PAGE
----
The basic nature of light
Light is intimately involved with our daily lives. Many unique properties of light are extremely fascinating.
Here, we will take one step closer to the wonders of light through its well-known basic properties.
Is Light a wave or a particle?
Light has the properties of a wave and a particle.
The word “wavelength” is used to express the wave or undulating property of light. It is the distance that light travels in one oscillation, and is often expressed using a unit called "nanometer". One nanometer is equal to one billionth of a meter. Our eyes can only see light that is of a wavelength between approximately 400 to 700 nanometers. This range is called the visible light. The light of other wavelengths includes X-rays, ultraviolet rays, and infrared rays. Though we cannot see them directly, these are also members of the light family.
On the other hand, light also has the property of a particle. The intensity of the light varies depending on the number of particles. Bright light has many particles while dark light has fewer particles. These particles of light are called “photons”.
We can check out the particle property of light by comparing light with sound using a device called oscilloscope. Sound is known to have the characteristics of a wave. When the intensity or magnitude of sound gradually weakens, the signal of sound becomes smaller and eventually disappears. However, when light gradually weakens, the overall quantity of its signal becomes less yet the few remaining pulses (extremely short signals) can be detected and the size of these individual signals does not decrease. This tells us that light cannot become any smaller, and that light has a property of a “particle.”
Light travels at a speed of 300,000 kilometers per second
Light travels at a speed of about 300,000 kilometers per second. Surprisingly, light can travel around the earth 7.5 times in a mere one second. This property of light is utilized in many technical applications such as optical communications which transfer huge data in a very short time. However, even light, which is faster than anything known to man, can move only 0.3 millimeters in a trillionth of a second (a picosecond – see note) in a vacuum. In recent years, research of such optical phenomenon that occur in these unbelievably short period of time, is becoming essential in new research fields of physics, chemistry, biology, and others.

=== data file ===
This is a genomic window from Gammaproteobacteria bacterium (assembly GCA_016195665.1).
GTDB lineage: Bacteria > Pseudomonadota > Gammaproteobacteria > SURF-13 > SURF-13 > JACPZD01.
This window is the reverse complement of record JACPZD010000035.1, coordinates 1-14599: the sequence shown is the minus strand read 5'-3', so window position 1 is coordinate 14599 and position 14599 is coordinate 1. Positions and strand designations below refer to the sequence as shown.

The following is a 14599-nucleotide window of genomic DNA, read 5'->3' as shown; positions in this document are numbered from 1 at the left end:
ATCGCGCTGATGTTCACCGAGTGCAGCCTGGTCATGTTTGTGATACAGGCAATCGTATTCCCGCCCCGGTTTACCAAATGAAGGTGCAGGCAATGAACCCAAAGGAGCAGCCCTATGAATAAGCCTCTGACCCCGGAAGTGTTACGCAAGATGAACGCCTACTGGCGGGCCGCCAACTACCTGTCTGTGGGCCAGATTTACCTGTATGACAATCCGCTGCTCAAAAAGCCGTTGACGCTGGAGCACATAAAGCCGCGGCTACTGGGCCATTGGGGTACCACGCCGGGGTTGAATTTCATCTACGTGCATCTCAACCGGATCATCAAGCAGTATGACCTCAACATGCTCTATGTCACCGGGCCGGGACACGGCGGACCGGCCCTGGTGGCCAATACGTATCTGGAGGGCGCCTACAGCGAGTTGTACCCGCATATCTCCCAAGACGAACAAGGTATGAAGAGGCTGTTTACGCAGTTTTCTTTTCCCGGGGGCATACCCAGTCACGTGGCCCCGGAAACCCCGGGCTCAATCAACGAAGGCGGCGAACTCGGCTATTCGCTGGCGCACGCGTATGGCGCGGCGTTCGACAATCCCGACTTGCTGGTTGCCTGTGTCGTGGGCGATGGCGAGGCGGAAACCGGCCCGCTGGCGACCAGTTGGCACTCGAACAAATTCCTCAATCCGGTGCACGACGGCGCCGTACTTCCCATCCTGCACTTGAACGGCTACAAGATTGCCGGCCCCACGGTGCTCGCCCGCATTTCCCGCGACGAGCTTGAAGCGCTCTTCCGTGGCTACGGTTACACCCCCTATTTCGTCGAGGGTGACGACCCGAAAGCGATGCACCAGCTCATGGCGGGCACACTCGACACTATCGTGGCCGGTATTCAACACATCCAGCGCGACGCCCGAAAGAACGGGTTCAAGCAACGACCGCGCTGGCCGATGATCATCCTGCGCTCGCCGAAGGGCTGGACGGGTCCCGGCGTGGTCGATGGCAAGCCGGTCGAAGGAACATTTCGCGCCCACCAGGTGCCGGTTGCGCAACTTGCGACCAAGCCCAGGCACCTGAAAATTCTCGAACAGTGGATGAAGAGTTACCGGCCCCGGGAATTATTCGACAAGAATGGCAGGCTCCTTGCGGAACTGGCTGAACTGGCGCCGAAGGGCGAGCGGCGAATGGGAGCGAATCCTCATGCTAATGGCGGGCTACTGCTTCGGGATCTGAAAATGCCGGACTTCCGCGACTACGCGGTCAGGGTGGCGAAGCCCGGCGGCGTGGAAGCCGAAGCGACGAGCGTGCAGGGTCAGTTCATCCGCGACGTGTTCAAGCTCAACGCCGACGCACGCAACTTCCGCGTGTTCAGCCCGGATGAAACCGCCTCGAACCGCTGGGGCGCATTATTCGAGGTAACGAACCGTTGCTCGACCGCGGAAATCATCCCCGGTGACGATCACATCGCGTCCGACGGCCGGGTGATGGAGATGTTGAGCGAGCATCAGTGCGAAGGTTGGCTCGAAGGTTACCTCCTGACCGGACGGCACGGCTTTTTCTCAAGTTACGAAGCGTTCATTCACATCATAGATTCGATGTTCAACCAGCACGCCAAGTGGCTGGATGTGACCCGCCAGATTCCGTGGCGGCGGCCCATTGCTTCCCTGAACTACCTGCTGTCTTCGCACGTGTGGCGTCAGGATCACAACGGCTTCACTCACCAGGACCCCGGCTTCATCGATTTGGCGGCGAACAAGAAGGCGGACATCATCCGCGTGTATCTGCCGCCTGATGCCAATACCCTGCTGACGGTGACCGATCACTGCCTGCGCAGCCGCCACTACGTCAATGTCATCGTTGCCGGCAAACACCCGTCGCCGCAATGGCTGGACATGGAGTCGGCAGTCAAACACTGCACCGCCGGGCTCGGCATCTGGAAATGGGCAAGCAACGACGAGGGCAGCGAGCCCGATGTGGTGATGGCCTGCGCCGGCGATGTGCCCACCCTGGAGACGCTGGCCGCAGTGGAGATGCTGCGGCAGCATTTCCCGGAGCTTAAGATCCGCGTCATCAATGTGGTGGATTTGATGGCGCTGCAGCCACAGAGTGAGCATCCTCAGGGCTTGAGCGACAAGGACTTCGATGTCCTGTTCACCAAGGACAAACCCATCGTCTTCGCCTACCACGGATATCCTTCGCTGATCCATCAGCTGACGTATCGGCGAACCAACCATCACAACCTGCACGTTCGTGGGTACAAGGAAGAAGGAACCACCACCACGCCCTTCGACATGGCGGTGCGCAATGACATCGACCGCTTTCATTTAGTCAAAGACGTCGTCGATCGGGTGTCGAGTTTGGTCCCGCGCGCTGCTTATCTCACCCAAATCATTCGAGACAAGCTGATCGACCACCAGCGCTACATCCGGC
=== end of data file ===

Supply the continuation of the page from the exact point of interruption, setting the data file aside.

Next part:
Note: 1 millisecond = 1 thousandth of a second, 1 microsecond = 1 millionth of a second, 1 nanosecond = 1 billionth of a second, 1 picosecond = 1 trillionth of a second.
Interaction of light with matter
When in a vacuum such as outer space where no matter is present, light travels straightforward. However, light behaves in a variety of ways when it comes in contact with water, air, and other matters – it is "absorbed", "transmitted through", "reflected", and "scattered". When light strikes matter, a part of that light is absorbed into the matter (a) and is transformed into heat energy. If the matter that the light strikes is a transparent material, the light component that was not absorbed within the material is “transmitted” through (b) and exits to the outer side of the material. If the surface of the material is smooth (a mirror for example), “reflection” occurs (b), but if the surface is irregular having pits and protrusions, the light “scatters” (c).
The “transmitted,” “reflected,” or “scattered” light allows our eyes to see the colors and shapes of objects.
Why is a distant mountain sometimes seen clearly reflected on the surface of a lake or pond?
The sunlight striking a mountain bounces back in many directions. This is called reflected light. Our eyes see the mountain by capturing some of the light reflected from the mountain which directly reaches our eyes and then by forming an image of the reflected light on the retina through the lens of the eye. (Pink lines in the figure below represent the reflected light. To make it easier to describe, this figure shows a boy looking at a distant tree instead of a mountain.)